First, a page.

Art and the Human Condition
As the most recent artist featured in the DRCLAS Latin American and Latino Art Forum, I found that my canvases “Interior Gardens” provoked much dialogue among viewers, whether they were Harvard professors or bilingual schoolchildren. That did not surprise me.
My works are a result of a dialogue that exists between myself and a work of art. At the same time, this dialogue parallels the relationship between the viewer and the art object. My work is the outgrowth of my personal experience as a Cuban-born artist who came to this country in 1960 as a two-year-old and lost my mother not long thereafter. This double loss of fatherland and mothering parent gave me a heightened awareness of the temporality of human existence. It instilled in me a sensitivity to life and created a need to express this sensitivity through an art form.
A spiritual longing to find purpose and meaning led me to create my own personal vocabulary in a visual form, but this deeply personal vision also speaks to the universality of the human condition. Although my art has a statement to make, the viewer ultimately is forced to draw personal connotations from the symbols and establish an individual conversation with the art object.
Since 1981, I have worked on developing a language of ideas and expressing them in an art form that is unique and personal. I work in a variety of mediums and feel that my work is bound by ideas rather than materials. I work in clay as well as canvas and paper, and have most recently moved into the public art arena. I find that each medium feeds the other. There is an immediacy and freshness when working with paint that I try to recreate in my clay works. And there is a richness and surface texture in clay that I try to incorporate into my paintings. The thick and rough materials provide me with more elements with which to express my ideas as shape, edges, and texture become as malleable as color, line, and form. The work interacts between structure, color, and texture, with variations built through layering and scraping.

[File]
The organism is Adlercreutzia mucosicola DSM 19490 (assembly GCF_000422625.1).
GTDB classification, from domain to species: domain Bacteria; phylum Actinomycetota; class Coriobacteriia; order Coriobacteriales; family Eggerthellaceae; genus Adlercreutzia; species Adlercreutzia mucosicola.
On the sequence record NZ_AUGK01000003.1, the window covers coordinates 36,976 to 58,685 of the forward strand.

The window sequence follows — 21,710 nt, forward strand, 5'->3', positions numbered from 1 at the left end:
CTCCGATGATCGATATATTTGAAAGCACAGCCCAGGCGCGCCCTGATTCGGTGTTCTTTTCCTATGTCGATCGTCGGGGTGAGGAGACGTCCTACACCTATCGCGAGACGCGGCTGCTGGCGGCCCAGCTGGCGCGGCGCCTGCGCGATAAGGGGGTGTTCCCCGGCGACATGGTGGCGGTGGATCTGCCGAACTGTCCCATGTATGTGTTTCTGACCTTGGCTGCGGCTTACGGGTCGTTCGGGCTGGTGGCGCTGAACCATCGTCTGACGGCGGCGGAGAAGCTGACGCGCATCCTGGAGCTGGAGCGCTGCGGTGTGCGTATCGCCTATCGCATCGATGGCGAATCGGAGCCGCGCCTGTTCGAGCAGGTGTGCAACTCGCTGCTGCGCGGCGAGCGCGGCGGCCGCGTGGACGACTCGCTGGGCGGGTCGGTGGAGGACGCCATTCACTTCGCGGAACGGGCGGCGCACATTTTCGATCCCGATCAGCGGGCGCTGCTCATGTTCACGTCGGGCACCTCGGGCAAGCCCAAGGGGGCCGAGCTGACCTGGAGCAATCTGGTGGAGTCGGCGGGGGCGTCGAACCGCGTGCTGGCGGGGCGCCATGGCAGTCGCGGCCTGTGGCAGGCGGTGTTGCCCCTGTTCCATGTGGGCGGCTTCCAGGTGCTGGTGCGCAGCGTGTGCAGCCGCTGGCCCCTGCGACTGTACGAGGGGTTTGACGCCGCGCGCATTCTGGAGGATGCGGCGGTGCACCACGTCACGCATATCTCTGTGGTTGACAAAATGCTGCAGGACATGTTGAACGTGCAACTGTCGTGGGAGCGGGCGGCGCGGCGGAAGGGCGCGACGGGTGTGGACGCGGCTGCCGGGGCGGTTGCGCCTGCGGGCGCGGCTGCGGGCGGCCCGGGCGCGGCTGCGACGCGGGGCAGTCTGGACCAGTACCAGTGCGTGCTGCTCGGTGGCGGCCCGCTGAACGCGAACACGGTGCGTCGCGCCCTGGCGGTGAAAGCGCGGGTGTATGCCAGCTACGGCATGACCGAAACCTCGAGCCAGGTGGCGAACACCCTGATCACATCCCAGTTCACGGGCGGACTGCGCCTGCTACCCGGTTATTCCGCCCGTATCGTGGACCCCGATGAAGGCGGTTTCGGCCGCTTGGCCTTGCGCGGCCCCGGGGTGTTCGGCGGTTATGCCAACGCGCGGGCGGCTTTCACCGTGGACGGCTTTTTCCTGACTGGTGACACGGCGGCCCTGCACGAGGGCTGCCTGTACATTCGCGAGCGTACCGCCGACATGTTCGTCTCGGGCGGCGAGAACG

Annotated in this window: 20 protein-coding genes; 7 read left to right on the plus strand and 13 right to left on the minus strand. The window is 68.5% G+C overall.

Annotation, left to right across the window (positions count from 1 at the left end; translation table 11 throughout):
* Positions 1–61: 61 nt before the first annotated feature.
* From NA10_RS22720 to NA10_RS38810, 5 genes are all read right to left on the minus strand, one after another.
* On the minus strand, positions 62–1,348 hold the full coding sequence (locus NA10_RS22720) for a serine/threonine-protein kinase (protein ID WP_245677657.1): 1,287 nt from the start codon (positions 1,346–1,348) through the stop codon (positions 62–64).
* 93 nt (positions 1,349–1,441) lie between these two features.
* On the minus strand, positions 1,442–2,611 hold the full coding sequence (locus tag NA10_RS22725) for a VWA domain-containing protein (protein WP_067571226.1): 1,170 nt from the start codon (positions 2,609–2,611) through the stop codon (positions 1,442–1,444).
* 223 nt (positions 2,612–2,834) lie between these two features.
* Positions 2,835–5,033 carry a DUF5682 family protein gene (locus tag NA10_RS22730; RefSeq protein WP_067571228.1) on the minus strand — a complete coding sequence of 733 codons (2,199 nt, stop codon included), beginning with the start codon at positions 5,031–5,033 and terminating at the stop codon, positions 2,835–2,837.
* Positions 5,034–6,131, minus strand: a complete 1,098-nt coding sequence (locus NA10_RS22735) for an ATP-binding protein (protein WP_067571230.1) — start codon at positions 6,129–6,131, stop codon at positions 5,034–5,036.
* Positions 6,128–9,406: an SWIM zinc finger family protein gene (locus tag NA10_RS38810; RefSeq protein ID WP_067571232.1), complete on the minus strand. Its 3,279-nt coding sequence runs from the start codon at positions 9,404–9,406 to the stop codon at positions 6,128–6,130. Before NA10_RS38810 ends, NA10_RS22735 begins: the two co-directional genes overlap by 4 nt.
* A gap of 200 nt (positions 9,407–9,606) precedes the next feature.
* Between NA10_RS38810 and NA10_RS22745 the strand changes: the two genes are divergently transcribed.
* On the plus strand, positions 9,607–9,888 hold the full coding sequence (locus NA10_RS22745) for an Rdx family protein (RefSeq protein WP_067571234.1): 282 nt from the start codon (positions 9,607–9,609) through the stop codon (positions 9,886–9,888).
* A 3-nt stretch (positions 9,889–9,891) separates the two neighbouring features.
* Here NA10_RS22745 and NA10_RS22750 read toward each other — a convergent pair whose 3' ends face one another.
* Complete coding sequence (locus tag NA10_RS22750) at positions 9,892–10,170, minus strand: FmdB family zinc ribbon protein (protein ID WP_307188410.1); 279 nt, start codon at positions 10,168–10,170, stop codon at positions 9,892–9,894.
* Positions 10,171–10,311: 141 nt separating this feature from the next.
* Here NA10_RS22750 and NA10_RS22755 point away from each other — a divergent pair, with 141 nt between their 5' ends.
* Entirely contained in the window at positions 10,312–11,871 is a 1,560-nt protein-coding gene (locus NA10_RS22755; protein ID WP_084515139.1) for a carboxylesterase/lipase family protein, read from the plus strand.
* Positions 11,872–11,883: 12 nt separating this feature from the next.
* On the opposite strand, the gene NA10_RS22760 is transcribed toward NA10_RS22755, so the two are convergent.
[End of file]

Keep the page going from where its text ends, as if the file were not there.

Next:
My ideas, as expressed through these varied art forms, focus on the complexity of human emotions, particularly as experienced by women. My most recent works also derive from my own profound prayer life. Cocoons, nests, seeds, and butterflies draw metaphorically on the human ability to draw inner strength through life’s journey. It speaks of interior gardens waiting to be watered and nurtured in order to come into full bloom. It alludes to the light that comes from within, and reveals an urgency to share a message of peace and unity.
Connie Lloveras is a Miami-based Cuban-born artist whose exhibit Interior Gardens was on display in the DRCLAS Latin American and Latino Art Forum until March 2, 2001. The next Art Forum, beginning March 16, features a series of photographs on the African diaspora in Brazil “Axe’ II/The Unbroken Circle: Ethnographs” by Reginal Jackson.
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